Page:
Off-Season Training

IMG_9491-1024x683The weather outside might not be delightful, but that’s no reason you should be taking the season off from working those hiking muscles. Perhaps you’re like me, a fair-weather, off-season hiker. When Seattle rainclouds start making my hikes feel more like freezing showers, I head inside—especially when I need to be training for my long summer thru hikes. I found my love for training while preparing for my Pacific Crest Trail thru hike, Mount Rainier summit, and five weeks on the Camino de Santiago. Who knows, cross training might just become your favorite way to get ready for the backpacking season ahead.

 

  1. An Endless Climb

The golden rule of hiking is to have fun while experiencing the outdoors, but the golden rule of hiking fitness is to have thighs, calves, and a core of steel. There is no better way to build up these three systems than by weighing up your pack and hitting the stairs—at work, on the stair climber at the gym, or on those stairs at the local stadium.

Not convinced? A study in 2005 found walking 200 steps twice a day, five times a week, for eight weeks bumped VO2 max up by 17 percent. That’s serious improvement—and that doesn’t even take into account the muscle gains.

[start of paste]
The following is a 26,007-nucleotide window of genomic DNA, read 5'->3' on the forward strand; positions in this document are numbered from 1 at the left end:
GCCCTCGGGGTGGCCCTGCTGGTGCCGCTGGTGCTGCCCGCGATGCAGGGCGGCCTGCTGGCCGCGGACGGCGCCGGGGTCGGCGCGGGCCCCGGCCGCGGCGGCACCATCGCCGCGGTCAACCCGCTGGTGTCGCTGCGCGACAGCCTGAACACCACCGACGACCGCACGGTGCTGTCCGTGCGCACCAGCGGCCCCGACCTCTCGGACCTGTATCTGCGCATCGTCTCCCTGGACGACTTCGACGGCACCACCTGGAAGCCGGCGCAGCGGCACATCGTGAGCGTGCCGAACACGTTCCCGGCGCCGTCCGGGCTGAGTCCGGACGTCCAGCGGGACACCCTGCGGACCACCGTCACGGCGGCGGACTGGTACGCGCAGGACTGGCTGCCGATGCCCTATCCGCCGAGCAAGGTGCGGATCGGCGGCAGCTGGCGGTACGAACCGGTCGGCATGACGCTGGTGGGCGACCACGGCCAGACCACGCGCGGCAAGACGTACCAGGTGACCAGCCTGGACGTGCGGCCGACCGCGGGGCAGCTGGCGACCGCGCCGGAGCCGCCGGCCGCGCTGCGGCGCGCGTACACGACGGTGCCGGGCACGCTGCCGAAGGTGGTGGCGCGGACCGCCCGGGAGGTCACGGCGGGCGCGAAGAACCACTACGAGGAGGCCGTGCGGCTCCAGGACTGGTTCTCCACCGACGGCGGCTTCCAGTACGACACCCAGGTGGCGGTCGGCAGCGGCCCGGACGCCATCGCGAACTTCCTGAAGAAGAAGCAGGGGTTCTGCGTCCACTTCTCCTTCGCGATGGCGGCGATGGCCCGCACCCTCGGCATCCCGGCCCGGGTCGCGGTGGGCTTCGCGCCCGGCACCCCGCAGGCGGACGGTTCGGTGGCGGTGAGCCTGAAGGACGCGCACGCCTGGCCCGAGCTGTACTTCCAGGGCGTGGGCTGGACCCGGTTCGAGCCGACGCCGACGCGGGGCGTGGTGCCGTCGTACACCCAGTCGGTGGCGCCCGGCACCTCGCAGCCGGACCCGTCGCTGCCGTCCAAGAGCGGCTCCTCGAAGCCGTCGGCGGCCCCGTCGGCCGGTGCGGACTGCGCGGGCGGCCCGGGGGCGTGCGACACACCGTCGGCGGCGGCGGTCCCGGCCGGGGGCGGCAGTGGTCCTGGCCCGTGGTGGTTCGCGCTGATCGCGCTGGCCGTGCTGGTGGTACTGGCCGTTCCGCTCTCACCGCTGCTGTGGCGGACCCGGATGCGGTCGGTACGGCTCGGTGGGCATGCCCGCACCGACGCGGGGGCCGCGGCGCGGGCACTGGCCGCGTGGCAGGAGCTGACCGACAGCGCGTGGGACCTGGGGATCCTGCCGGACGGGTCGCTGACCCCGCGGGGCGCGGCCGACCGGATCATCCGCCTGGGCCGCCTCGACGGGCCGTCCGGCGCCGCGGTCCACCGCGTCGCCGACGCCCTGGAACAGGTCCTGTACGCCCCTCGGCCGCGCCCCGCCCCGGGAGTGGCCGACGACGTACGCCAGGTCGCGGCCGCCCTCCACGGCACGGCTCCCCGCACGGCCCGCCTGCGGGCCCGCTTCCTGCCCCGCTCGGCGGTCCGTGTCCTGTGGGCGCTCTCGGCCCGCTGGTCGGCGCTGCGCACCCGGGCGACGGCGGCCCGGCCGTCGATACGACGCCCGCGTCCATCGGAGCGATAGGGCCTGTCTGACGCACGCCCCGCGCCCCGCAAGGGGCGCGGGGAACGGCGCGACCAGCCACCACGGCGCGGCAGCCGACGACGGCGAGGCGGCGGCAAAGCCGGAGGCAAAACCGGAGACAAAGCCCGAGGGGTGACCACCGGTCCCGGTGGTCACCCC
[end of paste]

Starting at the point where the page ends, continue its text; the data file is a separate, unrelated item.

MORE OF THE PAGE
I’ve used stairs to pump up my fitness before each of my treks. I like carrying 30 to 40 pounds in my backpacking pack and playing on the stairs for 30 minutes a few times a week. When I got to the Pacific Crest Trail, after a months of stair training, I began to think I had trained too much! The nicely graded hills felt easy, and my pack felt light.

Amp up your climb: The circuit: 1. Walk stairs two at a time; 2. Sprint up and down; 3. Climb with high knees; 4. Jump with both feet wider than your hips. Do each exercise on the stairs for 15 seconds and then rest for a minute. Repeat the circuit for fifteen minutes.

  1. Get Speedy

Cyclists lower the resistance and up the speed to learn to pedal faster. Sprinters drill themselves for quicker leg turnover. Hikers can use the same tricks to hike faster. It’s called neuromuscular adaptation—training your brain to send messages faster, so your legs move faster. Short, faster steps are physiologically easier on the body. Plus, the faster you hike, the quicker you get from point A to point B, and the less food and water you need to carry. Hiking faster makes treks long and short easier on your body.

I’ve worked on my stride immensely over my months in the backcountry. The aches and pains started when I tried expanding my stride to try and gain speed the wrong way. I finished my 2015 thru hike, despite painful shin splints, by drastically changing my stride—making it short and quick.

Speed up your stride: Hop on your left foot while raising your right leg and left arm to 90-degree angles, like you’re running. Bring your right leg down and hop on it, raising your left leg and right arm up. Go as fast as you can, keeping impeccable form. You should get faster the more you train.

  1. Core Strength